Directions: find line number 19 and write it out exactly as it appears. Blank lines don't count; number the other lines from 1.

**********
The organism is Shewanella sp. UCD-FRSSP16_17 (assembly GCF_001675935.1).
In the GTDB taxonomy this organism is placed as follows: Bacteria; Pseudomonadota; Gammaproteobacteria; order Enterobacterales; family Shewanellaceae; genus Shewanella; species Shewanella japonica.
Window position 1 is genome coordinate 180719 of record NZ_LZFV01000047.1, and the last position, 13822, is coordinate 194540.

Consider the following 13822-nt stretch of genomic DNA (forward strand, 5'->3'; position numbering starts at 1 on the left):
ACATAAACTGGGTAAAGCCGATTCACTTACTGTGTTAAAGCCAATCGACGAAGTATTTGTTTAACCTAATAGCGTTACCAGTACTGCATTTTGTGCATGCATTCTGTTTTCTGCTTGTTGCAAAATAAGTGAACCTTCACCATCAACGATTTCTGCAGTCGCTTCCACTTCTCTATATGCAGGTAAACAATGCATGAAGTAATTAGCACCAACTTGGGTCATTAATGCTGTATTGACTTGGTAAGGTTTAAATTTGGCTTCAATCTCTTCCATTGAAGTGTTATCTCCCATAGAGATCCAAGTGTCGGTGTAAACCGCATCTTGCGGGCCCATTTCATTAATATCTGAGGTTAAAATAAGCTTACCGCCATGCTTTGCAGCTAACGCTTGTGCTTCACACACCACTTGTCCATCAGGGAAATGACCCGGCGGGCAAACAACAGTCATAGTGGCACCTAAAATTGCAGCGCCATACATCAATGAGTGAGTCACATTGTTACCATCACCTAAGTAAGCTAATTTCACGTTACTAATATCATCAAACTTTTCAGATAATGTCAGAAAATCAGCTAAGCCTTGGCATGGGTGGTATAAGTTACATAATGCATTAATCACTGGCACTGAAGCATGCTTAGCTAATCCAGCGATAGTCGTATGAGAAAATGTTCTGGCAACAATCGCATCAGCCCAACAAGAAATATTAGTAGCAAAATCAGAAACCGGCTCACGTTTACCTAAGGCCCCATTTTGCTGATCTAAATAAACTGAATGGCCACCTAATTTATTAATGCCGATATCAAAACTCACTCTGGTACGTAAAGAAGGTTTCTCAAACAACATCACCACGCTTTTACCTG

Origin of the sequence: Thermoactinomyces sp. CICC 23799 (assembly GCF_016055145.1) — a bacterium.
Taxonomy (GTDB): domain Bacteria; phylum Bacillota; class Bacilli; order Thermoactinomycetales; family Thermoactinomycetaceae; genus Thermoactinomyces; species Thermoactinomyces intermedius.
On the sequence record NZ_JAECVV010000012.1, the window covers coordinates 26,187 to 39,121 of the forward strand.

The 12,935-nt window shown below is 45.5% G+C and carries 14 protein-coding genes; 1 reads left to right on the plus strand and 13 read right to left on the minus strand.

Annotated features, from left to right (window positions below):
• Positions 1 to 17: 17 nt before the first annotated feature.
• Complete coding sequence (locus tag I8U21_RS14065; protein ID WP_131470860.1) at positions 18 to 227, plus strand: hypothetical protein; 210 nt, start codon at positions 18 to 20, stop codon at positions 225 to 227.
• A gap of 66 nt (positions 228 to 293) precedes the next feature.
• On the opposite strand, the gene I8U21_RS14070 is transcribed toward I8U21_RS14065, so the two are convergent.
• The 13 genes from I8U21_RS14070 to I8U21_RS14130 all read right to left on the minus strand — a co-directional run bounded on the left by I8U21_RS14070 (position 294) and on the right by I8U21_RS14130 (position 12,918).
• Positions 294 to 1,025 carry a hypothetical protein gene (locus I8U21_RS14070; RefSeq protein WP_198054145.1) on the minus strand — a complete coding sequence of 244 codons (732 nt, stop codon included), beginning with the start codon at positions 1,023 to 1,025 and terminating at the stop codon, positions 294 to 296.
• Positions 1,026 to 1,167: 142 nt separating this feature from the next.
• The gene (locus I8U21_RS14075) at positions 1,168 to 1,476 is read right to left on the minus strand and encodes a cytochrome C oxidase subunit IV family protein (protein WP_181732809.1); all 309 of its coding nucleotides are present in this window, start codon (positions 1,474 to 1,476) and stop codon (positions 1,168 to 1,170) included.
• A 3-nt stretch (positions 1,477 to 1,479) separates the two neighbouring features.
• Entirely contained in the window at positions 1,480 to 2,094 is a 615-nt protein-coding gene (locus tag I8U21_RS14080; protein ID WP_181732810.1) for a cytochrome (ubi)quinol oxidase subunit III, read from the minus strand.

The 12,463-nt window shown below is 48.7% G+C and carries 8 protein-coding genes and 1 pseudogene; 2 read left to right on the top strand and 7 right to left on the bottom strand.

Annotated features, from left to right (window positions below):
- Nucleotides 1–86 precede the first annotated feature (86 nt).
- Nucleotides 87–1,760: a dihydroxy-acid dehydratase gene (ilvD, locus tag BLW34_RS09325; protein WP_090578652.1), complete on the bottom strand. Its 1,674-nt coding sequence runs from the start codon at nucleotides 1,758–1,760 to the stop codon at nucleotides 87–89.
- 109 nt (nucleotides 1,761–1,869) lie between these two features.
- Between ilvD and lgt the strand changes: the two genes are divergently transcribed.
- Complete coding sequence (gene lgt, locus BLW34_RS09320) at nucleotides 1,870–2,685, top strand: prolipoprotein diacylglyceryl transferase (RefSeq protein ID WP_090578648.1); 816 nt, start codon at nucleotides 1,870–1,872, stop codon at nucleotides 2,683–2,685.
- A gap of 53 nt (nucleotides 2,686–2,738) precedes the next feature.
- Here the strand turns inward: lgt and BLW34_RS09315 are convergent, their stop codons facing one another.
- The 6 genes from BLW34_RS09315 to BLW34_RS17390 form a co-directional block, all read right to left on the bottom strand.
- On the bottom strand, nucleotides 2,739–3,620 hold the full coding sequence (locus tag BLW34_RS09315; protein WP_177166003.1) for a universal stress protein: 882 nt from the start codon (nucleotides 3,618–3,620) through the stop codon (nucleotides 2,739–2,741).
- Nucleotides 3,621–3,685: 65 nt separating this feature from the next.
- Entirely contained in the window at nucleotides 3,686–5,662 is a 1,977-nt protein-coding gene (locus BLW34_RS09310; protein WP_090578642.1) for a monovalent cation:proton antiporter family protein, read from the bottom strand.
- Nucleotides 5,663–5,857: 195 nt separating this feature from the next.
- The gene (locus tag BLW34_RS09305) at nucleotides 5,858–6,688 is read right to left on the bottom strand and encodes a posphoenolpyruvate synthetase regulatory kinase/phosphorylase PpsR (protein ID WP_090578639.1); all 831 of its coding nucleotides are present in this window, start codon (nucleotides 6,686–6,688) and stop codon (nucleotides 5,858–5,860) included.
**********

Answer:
• A 3-nt stretch (positions 1,477 to 1,479) separates the two neighbouring features.